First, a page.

In other classrooms, “medium-cycle formative assessment” is prioritized, involving a shorter cycle, often one or two weeks. Teachers make sure that students know what they need to do to be successful—for example, by giving students guidance about how to structure their work, or what the teacher is looking for, in the form of what are sometimes called “scoring rubrics.” In this way, assessment becomes something that is done with students rather than to them.

However, the greatest impact on learning occurs when teachers use formative assessment on a much shorter timescale—not so much every six to ten weeks, but more like every six to ten minutes. Teachers need to be constantly checking for understanding and involving all students, not just the ones who want to share their ideas.

Formative assessment can be defined in many ways, but I think the most useful way is to think about the roles of teachers, learners, and their peers in: (1) establishing learning intentions; (2) determining where the learners are with respect to those learning intentions; and (3) figuring out how to make progress.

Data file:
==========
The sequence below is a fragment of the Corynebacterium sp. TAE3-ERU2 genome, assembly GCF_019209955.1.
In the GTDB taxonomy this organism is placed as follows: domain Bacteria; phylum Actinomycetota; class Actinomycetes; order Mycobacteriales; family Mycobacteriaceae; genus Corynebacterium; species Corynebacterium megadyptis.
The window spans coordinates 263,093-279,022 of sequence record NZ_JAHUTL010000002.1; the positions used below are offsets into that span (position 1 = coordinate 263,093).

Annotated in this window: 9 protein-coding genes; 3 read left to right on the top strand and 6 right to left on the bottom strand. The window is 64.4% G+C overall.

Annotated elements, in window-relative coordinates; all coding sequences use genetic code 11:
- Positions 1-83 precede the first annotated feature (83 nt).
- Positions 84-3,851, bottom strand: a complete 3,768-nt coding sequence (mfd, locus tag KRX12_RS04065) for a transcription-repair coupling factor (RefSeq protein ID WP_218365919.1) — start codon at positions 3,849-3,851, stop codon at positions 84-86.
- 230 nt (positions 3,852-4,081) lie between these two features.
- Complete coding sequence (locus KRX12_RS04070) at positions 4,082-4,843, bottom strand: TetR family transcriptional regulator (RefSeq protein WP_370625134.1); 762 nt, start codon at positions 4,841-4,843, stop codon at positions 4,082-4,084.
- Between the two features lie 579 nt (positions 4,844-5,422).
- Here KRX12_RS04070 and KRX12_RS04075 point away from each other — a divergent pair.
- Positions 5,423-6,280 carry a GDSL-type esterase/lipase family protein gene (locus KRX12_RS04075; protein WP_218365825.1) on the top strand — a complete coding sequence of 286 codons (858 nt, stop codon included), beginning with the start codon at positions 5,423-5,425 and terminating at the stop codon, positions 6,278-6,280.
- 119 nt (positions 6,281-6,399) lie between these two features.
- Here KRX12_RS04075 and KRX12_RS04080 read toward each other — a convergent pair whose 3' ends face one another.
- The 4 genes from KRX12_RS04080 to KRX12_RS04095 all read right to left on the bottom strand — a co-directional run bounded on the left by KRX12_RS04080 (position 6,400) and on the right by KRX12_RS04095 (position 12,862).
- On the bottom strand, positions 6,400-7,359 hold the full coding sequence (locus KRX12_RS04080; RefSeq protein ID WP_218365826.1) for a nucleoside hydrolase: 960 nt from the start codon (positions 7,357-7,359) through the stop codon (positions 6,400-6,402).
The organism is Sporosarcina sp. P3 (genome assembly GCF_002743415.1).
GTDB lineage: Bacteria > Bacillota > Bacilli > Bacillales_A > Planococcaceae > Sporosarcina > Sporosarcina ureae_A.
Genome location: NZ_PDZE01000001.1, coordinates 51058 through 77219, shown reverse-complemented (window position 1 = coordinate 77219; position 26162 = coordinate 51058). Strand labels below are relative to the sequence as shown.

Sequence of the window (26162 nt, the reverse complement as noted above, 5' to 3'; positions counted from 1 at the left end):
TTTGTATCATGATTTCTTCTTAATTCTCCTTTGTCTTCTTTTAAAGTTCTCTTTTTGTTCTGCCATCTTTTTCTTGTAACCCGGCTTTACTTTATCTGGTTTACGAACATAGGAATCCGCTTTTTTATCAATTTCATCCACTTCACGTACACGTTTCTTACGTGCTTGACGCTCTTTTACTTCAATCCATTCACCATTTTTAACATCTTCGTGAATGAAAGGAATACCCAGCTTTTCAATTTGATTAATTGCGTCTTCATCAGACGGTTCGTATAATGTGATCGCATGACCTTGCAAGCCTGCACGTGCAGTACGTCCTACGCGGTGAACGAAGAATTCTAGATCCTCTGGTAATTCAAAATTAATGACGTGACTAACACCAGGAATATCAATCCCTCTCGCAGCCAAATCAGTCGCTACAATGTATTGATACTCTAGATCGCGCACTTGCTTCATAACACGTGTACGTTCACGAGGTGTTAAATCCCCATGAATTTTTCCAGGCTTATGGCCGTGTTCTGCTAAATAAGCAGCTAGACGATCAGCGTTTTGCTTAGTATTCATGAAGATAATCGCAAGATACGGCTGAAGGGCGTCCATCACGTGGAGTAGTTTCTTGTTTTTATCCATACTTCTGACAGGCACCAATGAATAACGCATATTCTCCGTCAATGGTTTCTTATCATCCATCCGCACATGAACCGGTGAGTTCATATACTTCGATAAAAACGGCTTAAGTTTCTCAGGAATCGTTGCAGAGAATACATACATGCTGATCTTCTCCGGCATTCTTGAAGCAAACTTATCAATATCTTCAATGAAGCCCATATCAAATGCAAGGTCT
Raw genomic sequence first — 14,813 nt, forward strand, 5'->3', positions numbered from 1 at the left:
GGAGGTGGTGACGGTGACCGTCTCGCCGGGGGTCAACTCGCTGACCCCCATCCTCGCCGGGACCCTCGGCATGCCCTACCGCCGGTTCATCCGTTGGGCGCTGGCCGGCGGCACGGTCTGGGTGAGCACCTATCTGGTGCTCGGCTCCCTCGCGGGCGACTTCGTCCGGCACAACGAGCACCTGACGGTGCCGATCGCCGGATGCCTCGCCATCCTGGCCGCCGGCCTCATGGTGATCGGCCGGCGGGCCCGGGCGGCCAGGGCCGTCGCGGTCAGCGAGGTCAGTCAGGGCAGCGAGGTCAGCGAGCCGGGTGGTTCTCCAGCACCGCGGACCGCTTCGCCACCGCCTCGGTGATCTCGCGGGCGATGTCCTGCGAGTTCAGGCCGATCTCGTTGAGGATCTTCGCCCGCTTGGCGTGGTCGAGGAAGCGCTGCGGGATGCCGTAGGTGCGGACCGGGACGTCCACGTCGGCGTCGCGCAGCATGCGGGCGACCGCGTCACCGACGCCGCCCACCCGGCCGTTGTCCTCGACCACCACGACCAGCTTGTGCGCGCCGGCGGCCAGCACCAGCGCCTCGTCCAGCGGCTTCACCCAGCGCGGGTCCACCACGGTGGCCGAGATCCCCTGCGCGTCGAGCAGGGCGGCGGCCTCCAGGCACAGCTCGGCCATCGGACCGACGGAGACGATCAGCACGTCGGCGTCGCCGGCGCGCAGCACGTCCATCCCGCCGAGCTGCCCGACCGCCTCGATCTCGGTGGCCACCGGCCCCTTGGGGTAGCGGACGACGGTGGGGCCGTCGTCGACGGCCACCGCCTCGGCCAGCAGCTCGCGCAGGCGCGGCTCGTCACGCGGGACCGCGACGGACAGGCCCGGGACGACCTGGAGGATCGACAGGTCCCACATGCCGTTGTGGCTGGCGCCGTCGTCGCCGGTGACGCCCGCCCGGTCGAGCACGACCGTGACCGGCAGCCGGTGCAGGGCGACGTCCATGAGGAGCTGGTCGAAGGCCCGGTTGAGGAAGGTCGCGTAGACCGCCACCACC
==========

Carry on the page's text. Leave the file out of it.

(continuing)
In general, I think most of the time the teacher should determine what the students should be learning, finding out where students are in their learning, and providing feedback that helps the students progress. The teacher can involve the students in this process by giving students “success criteria” so that the students can monitor their own progress. However, it is important to note that self-assessment is both cognitively demanding and emotionally challenging, which is why it can be useful to involve peers in helping each other. When we ask students to assess the work of others, they have to think about the task and what is required to be successful. When they have done this for someone else’s work, they are more able to apply these ideas to their own work. Peer assessment can therefore be a stepping-stone to self-assessment.